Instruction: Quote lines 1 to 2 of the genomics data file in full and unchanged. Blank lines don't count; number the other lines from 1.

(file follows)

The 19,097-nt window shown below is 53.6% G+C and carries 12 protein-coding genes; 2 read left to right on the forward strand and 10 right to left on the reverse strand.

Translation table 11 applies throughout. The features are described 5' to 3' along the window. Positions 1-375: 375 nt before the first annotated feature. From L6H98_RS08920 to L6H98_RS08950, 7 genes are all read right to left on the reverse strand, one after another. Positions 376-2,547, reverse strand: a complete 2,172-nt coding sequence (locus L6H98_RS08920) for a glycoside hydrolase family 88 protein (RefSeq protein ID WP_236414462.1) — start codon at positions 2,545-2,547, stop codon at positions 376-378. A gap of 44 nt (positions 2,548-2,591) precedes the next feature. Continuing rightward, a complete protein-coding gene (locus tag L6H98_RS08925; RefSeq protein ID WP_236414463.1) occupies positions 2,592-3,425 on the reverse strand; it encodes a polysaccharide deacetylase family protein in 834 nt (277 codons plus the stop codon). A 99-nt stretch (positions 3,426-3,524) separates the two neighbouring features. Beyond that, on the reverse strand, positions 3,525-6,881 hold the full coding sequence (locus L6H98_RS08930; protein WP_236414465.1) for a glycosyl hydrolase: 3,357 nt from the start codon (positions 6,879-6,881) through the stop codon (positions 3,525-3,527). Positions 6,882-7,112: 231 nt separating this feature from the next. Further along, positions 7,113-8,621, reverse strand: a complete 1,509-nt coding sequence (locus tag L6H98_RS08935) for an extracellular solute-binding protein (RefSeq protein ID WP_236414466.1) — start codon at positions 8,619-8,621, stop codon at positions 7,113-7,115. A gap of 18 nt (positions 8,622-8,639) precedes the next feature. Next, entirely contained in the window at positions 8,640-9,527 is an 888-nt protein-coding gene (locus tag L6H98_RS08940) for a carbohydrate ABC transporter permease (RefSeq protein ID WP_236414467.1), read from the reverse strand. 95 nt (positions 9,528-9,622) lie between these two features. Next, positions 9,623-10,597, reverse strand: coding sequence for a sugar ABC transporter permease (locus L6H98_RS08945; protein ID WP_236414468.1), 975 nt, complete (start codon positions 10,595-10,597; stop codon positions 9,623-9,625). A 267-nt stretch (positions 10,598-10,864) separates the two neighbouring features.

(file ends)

The 19,097-nt window shown below is 53.6% G+C and carries 12 protein-coding genes; 2 read left to right on the forward strand and 10 right to left on the reverse strand.

Translation table 11 applies throughout. The features are described 5' to 3' along the window. Positions 1-375: 375 nt before the first annotated feature. From L6H98_RS08920 to L6H98_RS08950, 7 genes are all read right to left on the reverse strand, one after another. Positions 376-2,547, reverse strand: a complete 2,172-nt coding sequence (locus L6H98_RS08920) for a glycoside hydrolase family 88 protein (RefSeq protein ID WP_236414462.1) — start codon at positions 2,545-2,547, stop codon at positions 376-378. A gap of 44 nt (positions 2,548-2,591) precedes the next feature. Continuing rightward, a complete protein-coding gene (locus tag L6H98_RS08925; RefSeq protein ID WP_236414463.1) occupies positions 2,592-3,425 on the reverse strand; it encodes a polysaccharide deacetylase family protein in 834 nt (277 codons plus the stop codon). A 99-nt stretch (positions 3,426-3,524) separates the two neighbouring features. Beyond that, on the reverse strand, positions 3,525-6,881 hold the full coding sequence (locus L6H98_RS08930; protein WP_236414465.1) for a glycosyl hydrolase: 3,357 nt from the start codon (positions 6,879-6,881) through the stop codon (positions 3,525-3,527). Positions 6,882-7,112: 231 nt separating this feature from the next. Further along, positions 7,113-8,621, reverse strand: a complete 1,509-nt coding sequence (locus tag L6H98_RS08935) for an extracellular solute-binding protein (RefSeq protein ID WP_236414466.1) — start codon at positions 8,619-8,621, stop codon at positions 7,113-7,115. A gap of 18 nt (positions 8,622-8,639) precedes the next feature. Next, entirely contained in the window at positions 8,640-9,527 is an 888-nt protein-coding gene (locus tag L6H98_RS08940) for a carbohydrate ABC transporter permease (RefSeq protein ID WP_236414467.1), read from the reverse strand. 95 nt (positions 9,528-9,622) lie between these two features. Next, positions 9,623-10,597, reverse strand: coding sequence for a sugar ABC transporter permease (locus L6H98_RS08945; protein ID WP_236414468.1), 975 nt, complete (start codon positions 10,595-10,597; stop codon positions 9,623-9,625). A 267-nt stretch (positions 10,598-10,864) separates the two neighbouring features.